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Chapter 18 - Formation of the Southwest Coast

The average tectonic plate on the Earth moves at about 4.28 cm/yr (derived by averaging the absolute velocities as stated here), which works out to be about 1 mile every 37.57 thousand years.

If I assume that both plates are average, and therefore moving at the average speed, and run the collision backwards in 12 million-years-ago (Ma) increments, the collision looks something like this:

Initial Theory of the Formation of the Southwest
Initial Theory of the Formation of the Southwest

This solution lacks an explanation for the peninsula Hartre and Southpoint are located on, however, and it also doesn't provide any reason for the bay around the mouth of the Elbow River.

A more speculative theory can explain both, however. If I slow down the northward creep of the southern oceanic plate enough, the oceanic plate's initial point of impact becomes the peninsula.

In this theory, the impact builds up the peninsula, and also arrests the eastward motion of the plate along the point of impact. The inexorable pull of the plate eastward, however, eventually rips the plate, forming a northward rift that allows the northern and eastern parts of the plate to continue to move eastward, while the southwest is essentially left behind. This rift forms the bay around the Elbow River (which may run along this rift), and also causes a fracture that separates Elde Island from the mainland (and helps explain such descriptive names as Ridgly and Cliffside, as well as the rocky eastern coast of Elde).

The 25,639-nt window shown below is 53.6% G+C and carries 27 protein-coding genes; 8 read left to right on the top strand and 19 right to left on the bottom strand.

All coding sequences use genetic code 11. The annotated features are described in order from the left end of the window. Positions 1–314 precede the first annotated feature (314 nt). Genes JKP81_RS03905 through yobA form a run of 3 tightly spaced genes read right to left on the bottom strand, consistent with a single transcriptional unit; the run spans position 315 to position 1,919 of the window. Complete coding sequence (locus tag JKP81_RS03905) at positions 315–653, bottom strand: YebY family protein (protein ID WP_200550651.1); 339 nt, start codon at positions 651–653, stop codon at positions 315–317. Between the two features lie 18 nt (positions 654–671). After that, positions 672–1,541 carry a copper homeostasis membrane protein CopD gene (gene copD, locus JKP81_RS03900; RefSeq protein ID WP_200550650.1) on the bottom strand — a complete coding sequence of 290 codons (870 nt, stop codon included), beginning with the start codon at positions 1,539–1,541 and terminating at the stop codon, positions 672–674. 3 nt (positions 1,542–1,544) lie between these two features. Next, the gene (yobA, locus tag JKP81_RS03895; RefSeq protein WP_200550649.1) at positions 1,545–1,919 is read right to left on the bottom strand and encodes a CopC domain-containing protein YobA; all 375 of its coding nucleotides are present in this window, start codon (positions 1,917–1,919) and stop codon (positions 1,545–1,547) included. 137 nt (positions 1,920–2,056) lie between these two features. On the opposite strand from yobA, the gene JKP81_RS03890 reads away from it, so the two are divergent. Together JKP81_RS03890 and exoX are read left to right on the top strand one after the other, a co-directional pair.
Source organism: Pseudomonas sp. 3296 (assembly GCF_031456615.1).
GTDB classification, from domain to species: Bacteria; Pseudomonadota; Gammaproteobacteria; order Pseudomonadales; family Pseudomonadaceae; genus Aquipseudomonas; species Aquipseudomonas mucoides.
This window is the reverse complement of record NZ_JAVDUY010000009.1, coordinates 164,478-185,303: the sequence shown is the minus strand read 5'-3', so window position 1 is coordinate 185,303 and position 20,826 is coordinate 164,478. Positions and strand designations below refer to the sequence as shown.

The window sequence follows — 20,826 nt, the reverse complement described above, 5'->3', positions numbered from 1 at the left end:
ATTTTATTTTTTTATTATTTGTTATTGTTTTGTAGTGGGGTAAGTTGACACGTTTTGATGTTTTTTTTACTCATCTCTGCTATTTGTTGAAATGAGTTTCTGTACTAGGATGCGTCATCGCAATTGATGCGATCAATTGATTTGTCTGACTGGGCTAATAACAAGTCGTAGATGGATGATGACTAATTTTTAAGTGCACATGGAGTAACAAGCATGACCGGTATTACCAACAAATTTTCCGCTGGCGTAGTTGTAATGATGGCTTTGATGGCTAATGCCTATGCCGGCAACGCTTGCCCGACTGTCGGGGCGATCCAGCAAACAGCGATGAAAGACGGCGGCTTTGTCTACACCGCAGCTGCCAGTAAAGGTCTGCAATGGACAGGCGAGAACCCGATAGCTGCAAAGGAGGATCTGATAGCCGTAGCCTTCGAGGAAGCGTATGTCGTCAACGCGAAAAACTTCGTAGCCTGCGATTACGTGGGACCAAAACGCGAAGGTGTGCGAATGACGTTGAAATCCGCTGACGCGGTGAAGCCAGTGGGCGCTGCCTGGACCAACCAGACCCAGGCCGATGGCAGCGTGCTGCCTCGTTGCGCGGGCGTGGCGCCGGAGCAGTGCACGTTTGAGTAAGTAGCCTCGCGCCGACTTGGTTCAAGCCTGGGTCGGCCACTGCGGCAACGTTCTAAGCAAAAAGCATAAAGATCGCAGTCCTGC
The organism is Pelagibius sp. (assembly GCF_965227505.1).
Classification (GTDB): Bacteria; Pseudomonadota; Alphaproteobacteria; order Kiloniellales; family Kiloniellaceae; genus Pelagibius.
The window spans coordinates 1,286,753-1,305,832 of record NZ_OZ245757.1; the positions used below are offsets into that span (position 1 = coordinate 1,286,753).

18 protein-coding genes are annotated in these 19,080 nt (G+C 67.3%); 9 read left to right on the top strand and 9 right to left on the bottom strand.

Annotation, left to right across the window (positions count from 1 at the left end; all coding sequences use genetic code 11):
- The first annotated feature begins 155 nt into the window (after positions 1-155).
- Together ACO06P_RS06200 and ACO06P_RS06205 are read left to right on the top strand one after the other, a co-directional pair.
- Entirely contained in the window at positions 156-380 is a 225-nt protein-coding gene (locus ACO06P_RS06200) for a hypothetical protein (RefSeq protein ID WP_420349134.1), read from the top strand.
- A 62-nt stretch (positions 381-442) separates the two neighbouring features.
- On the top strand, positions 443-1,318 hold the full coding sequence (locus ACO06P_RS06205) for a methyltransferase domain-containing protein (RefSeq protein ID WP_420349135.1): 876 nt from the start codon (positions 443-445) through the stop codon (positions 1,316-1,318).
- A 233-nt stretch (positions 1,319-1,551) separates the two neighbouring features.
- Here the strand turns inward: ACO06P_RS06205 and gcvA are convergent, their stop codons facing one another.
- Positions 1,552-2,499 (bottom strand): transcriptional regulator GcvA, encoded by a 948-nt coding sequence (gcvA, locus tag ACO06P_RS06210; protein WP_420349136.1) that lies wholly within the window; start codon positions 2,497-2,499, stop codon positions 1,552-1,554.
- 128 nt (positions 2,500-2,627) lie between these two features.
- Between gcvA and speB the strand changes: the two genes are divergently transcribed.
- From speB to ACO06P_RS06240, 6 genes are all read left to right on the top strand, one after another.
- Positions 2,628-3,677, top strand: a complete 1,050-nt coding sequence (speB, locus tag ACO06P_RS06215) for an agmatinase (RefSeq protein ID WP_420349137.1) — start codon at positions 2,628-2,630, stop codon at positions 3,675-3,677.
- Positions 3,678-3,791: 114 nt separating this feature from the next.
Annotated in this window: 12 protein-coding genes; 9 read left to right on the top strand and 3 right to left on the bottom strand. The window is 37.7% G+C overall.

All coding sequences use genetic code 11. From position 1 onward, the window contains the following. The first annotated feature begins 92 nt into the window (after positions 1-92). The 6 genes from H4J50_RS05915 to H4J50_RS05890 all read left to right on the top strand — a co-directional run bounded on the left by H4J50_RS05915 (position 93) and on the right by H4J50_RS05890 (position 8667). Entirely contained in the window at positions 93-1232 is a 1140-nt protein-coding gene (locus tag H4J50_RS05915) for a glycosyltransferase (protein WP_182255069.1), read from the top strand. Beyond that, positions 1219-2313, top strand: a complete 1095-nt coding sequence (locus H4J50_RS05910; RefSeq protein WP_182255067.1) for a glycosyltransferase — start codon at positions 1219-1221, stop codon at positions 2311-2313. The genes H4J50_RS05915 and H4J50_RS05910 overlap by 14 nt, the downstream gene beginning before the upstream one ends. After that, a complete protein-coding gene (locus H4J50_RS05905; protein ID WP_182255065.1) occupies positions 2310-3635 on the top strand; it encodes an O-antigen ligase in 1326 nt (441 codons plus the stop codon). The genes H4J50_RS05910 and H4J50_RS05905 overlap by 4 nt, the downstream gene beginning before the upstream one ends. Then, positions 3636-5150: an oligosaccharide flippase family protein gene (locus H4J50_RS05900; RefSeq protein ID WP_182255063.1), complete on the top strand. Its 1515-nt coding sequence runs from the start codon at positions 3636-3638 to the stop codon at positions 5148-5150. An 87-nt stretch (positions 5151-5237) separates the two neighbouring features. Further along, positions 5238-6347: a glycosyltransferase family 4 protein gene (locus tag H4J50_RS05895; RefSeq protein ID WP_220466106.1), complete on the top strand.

Formation of the Southwest
Formation of the Southwest

I would expect that the area around Ridgly is hilly--if not outright mountainous--due to the intense compression that occurred as this portion of the continental plate separated and was simultaneously forced northward. Also, the east and west coasts of the bay around the mouth of the Elbow River are probably clifflike in many respects, since this bay is actually a rift valley.


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Copyright © 2011 Bryan Newell, unless otherwise noted.